The Sixth Amendment to the U.S. Constitution guarantees the “right to a speedy and public trial” to those accused in criminal proceedings. Federal and state courts have long grappled with the question whether speedy trial rights protect defendants from inordinate delays in sentencing. Recently, in Betterman v. Montana, Case No. 14-1457, the U.S. Supreme Court answered that question in the negative.
Brandon Betterman pleaded guilty to bail-jumping in Montana state court and was held in county detention for fourteen months between the entry of his plea and sentencing date, largely because of institutional issues and through no fault of his. Although Betterman was sentenced to seven years’ imprisonment, with four of those years suspended, he argued that the fourteen-month delay offended his Sixth Amendment rights because, had he been sentenced in a timely fashion, he could have been eligible for conditional release through the state prison system’s procedures.
But the Supreme Court decided unanimously that the Sixth Amendment guarantee to a speedy trial cuts off at, well, trial, or the defendant’s entry of a guilty plea. It does not govern post-conviction or pre-sentencing delays.
If the result was not a surprise, the 8-0 final score was. At oral argument, some Justices seemed supportive of Betterman’s argument that the Court should apply the balancing test it uses in evaluating pre-trial delays to the sentencing context. That test, which the Court announced in Barker v. Wingo more than four decades ago, considers the length of the delay, the reason for the delay, the prejudice that the delay imposed on the defendant, and the manner in which the defendant has asserted his right. Regarding the application of the test post-conviction, Justice Kagan said, “I guess I just wouldn’t see why there’s any need for a different rule, especially given the level of flexibility that Barker gives.” Apparently, it is not flexible enough to stretch past the point of conviction.
The majority of states and the federal courts were operating as though the Sixth Amendment had nothing to say about sentencing delays, so Betterman will mostly preserve the status quo. In most jurisdictions in the federal system, local rules require (or local practices compel) the court to set a sentencing date a certain number of days – typically 90 or 120 – from the entry of a guilty plea or a guilty verdict at trial. But in some jurisdictions, sentencing is not set until the U.S. Probation Office completes the defendant’s presentence report – a practice that can drag on for months if the Court does not impose deadlines. In the Western District of North Carolina, for instance, defendants can wait a year or more between entry of plea (or loss at trial) and sentencing. And that timeframe can expand for defendants involved in complex fraud cases or expansive conspiracies. A contrary outcome in Betterman could have put an end to such systematic delay.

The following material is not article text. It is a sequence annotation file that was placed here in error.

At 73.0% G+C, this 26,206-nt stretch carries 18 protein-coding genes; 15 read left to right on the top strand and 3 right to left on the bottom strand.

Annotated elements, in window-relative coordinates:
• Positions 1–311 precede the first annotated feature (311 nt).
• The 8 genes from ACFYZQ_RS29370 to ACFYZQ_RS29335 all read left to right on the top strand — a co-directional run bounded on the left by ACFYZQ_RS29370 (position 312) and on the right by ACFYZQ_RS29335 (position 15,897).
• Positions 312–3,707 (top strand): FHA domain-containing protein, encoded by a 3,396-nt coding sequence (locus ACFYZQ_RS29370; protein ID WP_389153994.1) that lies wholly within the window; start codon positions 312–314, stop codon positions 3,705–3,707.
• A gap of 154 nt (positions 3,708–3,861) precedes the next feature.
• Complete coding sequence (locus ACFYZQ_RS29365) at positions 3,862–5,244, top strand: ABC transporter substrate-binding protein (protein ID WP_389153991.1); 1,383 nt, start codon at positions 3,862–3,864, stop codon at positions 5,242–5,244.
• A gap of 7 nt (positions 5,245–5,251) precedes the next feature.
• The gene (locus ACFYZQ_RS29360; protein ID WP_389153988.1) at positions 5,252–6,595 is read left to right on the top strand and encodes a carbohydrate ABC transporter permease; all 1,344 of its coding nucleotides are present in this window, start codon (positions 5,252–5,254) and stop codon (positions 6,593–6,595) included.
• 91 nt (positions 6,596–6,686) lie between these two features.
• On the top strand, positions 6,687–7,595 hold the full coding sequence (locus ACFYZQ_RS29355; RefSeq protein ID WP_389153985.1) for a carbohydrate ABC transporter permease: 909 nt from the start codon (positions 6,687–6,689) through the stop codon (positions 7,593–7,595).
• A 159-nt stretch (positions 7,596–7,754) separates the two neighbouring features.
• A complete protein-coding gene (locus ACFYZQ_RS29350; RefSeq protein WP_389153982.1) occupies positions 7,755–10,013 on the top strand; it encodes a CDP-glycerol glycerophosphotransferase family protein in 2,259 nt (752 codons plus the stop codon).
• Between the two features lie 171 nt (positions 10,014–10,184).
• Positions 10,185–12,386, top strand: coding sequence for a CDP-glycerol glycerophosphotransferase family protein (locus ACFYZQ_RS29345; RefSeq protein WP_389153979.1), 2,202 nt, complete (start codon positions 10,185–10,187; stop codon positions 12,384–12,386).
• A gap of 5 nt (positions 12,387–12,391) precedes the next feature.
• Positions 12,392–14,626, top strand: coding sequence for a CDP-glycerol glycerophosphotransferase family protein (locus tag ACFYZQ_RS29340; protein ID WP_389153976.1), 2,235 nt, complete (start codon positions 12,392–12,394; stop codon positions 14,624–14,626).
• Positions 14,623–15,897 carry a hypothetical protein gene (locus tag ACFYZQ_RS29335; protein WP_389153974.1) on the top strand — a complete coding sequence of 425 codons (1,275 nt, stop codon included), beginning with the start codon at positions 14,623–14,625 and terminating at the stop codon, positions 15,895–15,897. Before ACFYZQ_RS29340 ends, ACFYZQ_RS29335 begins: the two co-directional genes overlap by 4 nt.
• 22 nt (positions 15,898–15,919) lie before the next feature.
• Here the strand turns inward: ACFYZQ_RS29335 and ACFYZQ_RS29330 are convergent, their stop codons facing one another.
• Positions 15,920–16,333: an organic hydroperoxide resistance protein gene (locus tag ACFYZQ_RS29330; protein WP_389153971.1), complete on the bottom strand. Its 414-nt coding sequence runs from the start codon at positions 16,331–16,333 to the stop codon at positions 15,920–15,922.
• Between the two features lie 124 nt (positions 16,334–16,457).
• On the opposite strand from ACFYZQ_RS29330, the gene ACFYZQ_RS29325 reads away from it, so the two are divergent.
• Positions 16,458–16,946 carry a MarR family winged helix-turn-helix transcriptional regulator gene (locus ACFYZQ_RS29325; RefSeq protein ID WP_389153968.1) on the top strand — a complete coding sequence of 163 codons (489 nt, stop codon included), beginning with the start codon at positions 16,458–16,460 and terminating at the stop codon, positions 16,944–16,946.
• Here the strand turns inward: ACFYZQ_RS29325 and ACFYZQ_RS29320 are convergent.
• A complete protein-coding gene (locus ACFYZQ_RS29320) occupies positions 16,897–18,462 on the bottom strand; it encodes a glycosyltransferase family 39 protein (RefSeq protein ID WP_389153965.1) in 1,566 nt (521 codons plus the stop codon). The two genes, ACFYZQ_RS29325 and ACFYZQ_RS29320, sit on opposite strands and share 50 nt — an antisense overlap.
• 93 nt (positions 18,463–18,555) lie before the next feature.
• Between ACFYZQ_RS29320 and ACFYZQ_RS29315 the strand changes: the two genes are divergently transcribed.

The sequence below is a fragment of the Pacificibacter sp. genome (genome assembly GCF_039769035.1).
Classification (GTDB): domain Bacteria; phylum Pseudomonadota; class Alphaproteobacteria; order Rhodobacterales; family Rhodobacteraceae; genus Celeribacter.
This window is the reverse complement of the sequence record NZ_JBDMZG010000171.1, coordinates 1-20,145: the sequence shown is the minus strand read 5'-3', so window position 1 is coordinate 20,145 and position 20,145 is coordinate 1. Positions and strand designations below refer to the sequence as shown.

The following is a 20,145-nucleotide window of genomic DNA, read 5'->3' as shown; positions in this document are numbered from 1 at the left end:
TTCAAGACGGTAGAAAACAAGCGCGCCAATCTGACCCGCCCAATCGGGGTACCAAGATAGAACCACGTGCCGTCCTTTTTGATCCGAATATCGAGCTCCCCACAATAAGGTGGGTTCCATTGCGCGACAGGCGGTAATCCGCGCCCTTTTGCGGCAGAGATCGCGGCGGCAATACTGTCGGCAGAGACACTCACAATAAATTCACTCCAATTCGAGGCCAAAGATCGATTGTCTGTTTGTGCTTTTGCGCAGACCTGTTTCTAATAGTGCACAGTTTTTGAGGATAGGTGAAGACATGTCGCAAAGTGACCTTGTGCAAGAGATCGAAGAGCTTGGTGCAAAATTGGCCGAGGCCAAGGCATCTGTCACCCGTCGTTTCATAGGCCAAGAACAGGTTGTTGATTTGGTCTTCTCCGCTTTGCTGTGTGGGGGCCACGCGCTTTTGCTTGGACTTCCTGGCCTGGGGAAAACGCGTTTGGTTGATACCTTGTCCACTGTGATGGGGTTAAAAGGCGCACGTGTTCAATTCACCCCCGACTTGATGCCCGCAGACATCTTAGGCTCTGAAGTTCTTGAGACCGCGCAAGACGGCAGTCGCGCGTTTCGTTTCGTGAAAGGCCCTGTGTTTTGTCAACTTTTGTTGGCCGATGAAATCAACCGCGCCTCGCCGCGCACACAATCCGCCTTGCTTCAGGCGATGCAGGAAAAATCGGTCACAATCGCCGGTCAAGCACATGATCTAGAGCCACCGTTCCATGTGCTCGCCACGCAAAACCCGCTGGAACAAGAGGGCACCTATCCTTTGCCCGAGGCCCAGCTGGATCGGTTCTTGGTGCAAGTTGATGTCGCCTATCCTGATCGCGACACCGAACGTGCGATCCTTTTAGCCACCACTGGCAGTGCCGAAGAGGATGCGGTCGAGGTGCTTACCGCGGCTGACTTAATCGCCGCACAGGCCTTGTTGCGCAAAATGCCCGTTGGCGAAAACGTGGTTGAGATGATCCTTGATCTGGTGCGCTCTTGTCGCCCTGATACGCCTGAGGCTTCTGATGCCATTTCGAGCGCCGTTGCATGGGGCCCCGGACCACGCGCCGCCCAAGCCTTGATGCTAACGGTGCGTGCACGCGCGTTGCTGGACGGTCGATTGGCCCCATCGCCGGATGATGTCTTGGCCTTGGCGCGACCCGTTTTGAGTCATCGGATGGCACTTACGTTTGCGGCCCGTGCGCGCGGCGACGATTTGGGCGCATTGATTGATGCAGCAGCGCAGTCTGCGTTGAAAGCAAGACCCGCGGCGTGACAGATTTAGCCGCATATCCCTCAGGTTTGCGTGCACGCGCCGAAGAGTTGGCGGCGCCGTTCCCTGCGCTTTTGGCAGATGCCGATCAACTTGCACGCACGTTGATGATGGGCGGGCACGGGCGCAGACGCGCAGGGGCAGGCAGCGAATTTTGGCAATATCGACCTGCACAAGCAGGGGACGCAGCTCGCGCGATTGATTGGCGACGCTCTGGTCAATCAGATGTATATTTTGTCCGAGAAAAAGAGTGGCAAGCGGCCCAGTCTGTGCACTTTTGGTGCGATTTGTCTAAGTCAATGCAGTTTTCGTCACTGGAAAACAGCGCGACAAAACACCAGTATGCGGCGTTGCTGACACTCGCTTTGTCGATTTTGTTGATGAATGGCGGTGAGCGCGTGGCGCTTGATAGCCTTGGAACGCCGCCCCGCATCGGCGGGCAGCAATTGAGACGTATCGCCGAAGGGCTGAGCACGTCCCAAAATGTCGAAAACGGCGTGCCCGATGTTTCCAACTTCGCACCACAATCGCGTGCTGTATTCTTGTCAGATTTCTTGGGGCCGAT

Lengthy lapses between findings of guilt and sentencings have the most profound effect on defendants who are detained pending the resolution of their cases. For every day they are not sentenced (and thus not designated to the agency that administers their punishment), those individuals face time in county facilities, which generally have far fewer resources than federal or even state prisons. The result is typically poorer medical care, less or non-existent programming, and little if any recreation.
But delay can negatively impact even defendants on bond pending sentencing as well. It elongates a stressful period – often the most stressful period in one’s life; it forestalls closure. And, where a sentence of imprisonment is possible or likely, an uncertain sentencing date, or a sentencing date subject to continuance because of institutional delay, makes it difficult to finalize the arrangements of one’s affairs.
And, for all defendants, an extended delay in sentencing can complicate presenting a case for mitigation. In the federal system and in many states, sentencing courts consider a defendant’s history and characteristics and the circumstances surrounding the offense in fashioning a punishment. As time passes, recollections fade, and it can become more difficult to locate witnesses that could provide the court with information supporting a favorable outcome.
To be sure, a defendant can find ways to use the delay in sentencing to his advantage – by engaging in conduct that demonstrates rehabilitation or that the offense he committed was uncharacteristic. But, for most, the negative impact of delay overwhelms the positives that can be drawn from it. Thus, courts and legislatures should endeavor to provide speedy sentencing, even if the Sixth Amendment does not.
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